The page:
Encyclopedia of Clinical Neuropsychology

2018 Edition
| Editors: Jeffrey S. Kreutzer, John DeLuca, Bruce Caplan

Multiple Regression

  • Michael FranzenEmail author
Reference work entry
DOI: https://doi.org/10.1007/978-3-319-57111-9_1218


Multiple regression is an extension of the general linear model to include multiple predictors (Allison 1999). The regression of each predictor on the criterion is calculated in a way that only unique variance, separate from the variance between the other predictors and the criterion, is measured. This can be especially useful when there may be correlations among the predictors creating overlapping shares of variance with the criterion. These regression weights are then combined in a linear equation that maximizes the relation of the sum of regression formulae to the criterion. When the linear combination is forced through the origin, standardized beta weights for each of the predictors reflect relative amounts of shared variance.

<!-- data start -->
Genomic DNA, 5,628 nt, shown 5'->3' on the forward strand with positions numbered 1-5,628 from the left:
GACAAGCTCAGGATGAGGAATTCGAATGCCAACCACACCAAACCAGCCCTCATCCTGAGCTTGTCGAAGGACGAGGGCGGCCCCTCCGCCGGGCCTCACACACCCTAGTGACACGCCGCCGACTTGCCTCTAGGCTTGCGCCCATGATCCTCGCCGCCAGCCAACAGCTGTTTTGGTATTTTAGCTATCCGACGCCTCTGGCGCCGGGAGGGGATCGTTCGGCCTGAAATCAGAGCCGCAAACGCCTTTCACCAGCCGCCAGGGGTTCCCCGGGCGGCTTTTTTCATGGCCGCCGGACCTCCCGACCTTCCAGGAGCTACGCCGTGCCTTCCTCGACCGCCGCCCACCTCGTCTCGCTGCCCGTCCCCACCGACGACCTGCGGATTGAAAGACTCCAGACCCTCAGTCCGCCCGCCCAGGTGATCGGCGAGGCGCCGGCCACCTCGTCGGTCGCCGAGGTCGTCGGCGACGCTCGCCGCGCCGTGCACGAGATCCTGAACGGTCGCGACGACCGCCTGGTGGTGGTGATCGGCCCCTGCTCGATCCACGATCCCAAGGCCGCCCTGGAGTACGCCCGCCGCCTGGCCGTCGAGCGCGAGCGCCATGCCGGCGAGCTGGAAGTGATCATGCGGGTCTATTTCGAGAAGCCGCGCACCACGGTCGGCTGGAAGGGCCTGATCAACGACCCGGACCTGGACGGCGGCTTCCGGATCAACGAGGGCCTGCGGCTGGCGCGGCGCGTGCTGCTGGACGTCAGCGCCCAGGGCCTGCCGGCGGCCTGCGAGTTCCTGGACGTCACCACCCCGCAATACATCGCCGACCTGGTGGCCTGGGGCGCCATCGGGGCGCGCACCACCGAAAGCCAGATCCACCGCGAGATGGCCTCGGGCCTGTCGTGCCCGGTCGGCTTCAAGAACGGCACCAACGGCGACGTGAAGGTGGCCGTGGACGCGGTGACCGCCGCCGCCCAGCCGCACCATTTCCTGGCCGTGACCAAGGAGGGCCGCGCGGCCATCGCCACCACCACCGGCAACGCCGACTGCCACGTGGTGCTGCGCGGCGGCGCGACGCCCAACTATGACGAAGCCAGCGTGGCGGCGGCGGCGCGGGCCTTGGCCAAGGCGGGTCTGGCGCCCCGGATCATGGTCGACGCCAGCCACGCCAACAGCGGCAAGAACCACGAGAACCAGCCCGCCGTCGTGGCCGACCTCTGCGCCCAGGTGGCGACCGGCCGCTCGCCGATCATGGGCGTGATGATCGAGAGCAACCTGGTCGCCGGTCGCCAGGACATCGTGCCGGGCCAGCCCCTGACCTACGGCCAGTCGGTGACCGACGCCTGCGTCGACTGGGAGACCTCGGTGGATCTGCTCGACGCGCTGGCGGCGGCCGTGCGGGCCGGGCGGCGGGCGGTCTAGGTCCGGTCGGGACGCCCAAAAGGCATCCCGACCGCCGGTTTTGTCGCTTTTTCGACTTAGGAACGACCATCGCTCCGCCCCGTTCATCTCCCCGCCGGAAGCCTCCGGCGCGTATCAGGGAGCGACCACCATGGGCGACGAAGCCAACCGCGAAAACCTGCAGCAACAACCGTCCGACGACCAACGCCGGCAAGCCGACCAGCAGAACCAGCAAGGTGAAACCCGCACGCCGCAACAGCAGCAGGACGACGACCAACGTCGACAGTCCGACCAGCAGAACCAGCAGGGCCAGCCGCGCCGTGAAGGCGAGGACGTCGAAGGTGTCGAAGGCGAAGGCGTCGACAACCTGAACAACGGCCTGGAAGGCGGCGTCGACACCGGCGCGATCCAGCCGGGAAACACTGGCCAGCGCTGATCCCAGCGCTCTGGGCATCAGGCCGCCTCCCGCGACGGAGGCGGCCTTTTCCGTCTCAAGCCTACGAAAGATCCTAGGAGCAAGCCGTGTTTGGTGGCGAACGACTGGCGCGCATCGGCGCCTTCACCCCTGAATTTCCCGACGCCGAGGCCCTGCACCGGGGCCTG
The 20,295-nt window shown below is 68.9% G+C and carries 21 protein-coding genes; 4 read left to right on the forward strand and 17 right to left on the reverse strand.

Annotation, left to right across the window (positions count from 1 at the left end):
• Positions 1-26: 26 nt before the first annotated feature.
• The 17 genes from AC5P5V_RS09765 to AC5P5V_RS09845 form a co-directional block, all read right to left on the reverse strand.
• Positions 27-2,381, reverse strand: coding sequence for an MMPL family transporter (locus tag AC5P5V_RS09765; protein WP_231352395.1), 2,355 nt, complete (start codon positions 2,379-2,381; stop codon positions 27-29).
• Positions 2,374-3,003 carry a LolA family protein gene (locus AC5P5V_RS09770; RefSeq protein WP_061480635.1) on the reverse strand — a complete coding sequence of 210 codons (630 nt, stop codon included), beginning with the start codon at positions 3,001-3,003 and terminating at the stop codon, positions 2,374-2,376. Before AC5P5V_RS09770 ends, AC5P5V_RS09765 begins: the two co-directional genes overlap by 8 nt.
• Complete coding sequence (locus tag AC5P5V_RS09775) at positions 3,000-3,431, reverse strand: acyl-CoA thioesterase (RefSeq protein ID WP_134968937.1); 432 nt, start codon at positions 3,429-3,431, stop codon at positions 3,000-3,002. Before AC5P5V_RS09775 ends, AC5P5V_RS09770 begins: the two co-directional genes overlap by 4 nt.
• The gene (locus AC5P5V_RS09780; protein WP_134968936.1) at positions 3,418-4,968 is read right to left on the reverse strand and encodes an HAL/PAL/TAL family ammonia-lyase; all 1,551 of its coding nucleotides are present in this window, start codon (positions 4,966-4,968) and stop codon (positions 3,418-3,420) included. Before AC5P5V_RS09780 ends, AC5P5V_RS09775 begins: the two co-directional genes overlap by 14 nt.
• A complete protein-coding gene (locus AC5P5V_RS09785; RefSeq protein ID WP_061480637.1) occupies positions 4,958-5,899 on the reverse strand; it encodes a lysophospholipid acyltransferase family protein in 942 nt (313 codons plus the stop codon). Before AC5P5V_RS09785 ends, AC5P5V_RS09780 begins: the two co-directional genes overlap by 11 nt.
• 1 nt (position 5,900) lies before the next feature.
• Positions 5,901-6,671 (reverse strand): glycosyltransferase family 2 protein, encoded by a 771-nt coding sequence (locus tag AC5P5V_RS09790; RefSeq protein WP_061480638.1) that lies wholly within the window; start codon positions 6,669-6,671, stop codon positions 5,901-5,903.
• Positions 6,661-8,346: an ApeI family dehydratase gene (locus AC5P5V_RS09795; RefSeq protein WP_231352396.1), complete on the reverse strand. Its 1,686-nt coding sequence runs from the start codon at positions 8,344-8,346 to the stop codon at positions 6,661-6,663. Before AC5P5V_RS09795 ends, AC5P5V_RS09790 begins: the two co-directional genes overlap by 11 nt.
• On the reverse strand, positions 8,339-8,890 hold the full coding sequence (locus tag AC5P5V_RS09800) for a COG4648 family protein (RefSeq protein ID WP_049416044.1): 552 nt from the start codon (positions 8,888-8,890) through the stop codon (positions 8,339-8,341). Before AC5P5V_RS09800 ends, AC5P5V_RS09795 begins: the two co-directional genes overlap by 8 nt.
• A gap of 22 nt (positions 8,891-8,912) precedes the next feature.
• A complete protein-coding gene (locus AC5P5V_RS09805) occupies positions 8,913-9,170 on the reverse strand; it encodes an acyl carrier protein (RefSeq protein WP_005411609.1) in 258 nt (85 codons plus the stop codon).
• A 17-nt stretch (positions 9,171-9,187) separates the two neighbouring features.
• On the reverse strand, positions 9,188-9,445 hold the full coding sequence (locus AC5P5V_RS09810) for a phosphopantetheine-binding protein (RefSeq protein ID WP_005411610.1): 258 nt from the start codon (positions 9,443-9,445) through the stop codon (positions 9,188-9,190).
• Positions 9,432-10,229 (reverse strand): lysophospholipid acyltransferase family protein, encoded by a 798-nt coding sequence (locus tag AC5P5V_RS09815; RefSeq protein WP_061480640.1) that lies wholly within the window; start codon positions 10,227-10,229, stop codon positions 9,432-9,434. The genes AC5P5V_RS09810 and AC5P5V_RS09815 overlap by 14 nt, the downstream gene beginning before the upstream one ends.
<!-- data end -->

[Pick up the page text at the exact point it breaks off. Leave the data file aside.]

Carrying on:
Current Knowledge

Multiple regression can be used in an exploratory fashion to find the best prediction of the criterion or in hypothesis testing in which the relation of a specific predictor to the criterion is tested as to whether that predictor...

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  1. Allison, P. (1999). Multiple regression: A primer. Thousand Oaks: Pine Forge Press.Google Scholar
  2. Pedhazur, E. (1997). Multiple regression in behavioral research: Explanation and prediction (3rd ed.). New York: Harcourt Brace College Publishers.Google Scholar

Copyright information

© Springer International Publishing AG, part of Springer Nature 2018

Authors and Affiliations

  1. 1.Allegheny General HospitalPittsburghUSA